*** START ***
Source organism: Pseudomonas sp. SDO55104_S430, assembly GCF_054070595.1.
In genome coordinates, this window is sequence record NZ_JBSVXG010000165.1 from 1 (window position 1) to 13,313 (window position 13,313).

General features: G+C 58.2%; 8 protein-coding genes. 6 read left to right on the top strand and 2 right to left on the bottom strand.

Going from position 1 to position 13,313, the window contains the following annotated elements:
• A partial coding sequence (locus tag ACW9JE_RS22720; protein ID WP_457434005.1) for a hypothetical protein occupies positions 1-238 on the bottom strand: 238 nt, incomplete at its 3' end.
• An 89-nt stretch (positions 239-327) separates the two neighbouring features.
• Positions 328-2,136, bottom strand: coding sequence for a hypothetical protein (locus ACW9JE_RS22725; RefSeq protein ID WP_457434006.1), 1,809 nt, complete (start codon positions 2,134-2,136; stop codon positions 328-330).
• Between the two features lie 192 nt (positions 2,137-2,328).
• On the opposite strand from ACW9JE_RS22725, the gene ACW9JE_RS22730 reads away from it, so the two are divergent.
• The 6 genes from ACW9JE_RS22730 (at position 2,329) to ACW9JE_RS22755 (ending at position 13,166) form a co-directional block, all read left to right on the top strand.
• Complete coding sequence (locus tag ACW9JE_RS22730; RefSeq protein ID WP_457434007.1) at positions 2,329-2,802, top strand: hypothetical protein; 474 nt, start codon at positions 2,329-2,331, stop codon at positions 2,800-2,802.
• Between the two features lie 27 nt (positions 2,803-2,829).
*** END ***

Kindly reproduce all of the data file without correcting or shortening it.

Source organism: Pseudomonas sp. SDO55104_S430, assembly GCF_054070595.1.
In genome coordinates, this window is sequence record NZ_JBSVXG010000165.1 from 1 (window position 1) to 13,313 (window position 13,313).

General features: G+C 58.2%; 8 protein-coding genes. 6 read left to right on the top strand and 2 right to left on the bottom strand.

Going from position 1 to position 13,313, the window contains the following annotated elements:
• A partial coding sequence (locus tag ACW9JE_RS22720; protein ID WP_457434005.1) for a hypothetical protein occupies positions 1-238 on the bottom strand: 238 nt, incomplete at its 3' end.
• An 89-nt stretch (positions 239-327) separates the two neighbouring features.
• Positions 328-2,136, bottom strand: coding sequence for a hypothetical protein (locus ACW9JE_RS22725; RefSeq protein ID WP_457434006.1), 1,809 nt, complete (start codon positions 2,134-2,136; stop codon positions 328-330).
• Between the two features lie 192 nt (positions 2,137-2,328).
• On the opposite strand from ACW9JE_RS22725, the gene ACW9JE_RS22730 reads away from it, so the two are divergent.
• The 6 genes from ACW9JE_RS22730 (at position 2,329) to ACW9JE_RS22755 (ending at position 13,166) form a co-directional block, all read left to right on the top strand.
• Complete coding sequence (locus tag ACW9JE_RS22730; RefSeq protein ID WP_457434007.1) at positions 2,329-2,802, top strand: hypothetical protein; 474 nt, start codon at positions 2,329-2,331, stop codon at positions 2,800-2,802.
• Between the two features lie 27 nt (positions 2,803-2,829).